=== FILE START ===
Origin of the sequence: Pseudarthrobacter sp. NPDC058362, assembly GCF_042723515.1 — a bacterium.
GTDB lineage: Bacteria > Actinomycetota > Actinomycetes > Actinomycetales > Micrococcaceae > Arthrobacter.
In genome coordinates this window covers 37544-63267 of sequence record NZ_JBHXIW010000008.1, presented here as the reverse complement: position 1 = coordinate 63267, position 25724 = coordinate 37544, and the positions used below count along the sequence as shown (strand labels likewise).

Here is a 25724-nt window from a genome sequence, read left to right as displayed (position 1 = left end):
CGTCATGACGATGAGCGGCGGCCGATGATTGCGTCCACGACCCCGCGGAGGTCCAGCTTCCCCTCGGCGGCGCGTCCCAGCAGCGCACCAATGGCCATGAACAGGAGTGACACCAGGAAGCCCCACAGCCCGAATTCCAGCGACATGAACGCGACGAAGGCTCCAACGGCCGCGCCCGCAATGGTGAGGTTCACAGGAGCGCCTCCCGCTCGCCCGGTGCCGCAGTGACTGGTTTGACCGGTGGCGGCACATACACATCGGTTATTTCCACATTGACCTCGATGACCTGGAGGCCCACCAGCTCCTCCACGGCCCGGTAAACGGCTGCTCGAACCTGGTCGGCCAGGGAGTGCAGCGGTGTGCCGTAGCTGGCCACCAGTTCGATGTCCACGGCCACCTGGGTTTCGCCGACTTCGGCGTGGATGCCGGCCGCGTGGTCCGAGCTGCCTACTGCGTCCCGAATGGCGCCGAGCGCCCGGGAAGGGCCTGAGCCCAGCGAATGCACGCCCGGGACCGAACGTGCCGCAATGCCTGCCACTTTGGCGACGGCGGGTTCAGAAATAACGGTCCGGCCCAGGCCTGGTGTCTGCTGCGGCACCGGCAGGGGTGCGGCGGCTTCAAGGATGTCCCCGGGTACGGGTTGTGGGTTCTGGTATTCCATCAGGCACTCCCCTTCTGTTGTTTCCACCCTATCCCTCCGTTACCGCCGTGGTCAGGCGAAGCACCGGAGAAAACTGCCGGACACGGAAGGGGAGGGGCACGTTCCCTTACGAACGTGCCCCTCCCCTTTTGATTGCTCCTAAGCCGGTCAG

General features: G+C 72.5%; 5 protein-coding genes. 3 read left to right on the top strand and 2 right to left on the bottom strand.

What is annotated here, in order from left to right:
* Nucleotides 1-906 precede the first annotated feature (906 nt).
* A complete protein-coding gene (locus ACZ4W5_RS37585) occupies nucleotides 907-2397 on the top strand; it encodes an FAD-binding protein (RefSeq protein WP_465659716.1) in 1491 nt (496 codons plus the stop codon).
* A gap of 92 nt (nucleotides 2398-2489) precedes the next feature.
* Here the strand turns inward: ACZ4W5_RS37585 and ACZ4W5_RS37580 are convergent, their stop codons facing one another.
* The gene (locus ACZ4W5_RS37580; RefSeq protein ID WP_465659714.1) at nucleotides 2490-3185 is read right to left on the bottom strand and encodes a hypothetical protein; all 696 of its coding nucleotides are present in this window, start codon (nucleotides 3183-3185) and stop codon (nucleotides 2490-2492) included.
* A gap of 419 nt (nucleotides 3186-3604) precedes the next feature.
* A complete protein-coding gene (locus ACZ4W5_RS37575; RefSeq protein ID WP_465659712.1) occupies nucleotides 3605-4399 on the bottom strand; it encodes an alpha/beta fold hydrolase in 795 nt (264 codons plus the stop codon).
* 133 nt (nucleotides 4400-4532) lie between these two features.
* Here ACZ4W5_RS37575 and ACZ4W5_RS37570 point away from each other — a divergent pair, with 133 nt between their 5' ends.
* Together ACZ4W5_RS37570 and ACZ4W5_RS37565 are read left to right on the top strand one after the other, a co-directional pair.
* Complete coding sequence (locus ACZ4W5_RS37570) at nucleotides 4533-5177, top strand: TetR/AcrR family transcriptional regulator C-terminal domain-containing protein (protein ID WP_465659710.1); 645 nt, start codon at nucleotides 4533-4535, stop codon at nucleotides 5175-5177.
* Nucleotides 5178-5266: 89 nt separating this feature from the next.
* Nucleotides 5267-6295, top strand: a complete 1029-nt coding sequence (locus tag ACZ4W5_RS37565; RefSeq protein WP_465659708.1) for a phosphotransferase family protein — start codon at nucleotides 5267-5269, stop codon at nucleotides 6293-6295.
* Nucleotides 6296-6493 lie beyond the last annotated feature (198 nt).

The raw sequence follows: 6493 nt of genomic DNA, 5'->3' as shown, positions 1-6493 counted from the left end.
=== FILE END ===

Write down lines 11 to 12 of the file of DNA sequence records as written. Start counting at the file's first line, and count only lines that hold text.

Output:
* Here the strand turns inward: ACZ4W5_RS37585 and ACZ4W5_RS37580 are convergent, their stop codons facing one another.
* The gene (locus ACZ4W5_RS37580; RefSeq protein ID WP_465659714.1) at nucleotides 2490-3185 is read right to left on the bottom strand and encodes a hypothetical protein; all 696 of its coding nucleotides are present in this window, start codon (nucleotides 3183-3185) and stop codon (nucleotides 2490-2492) included.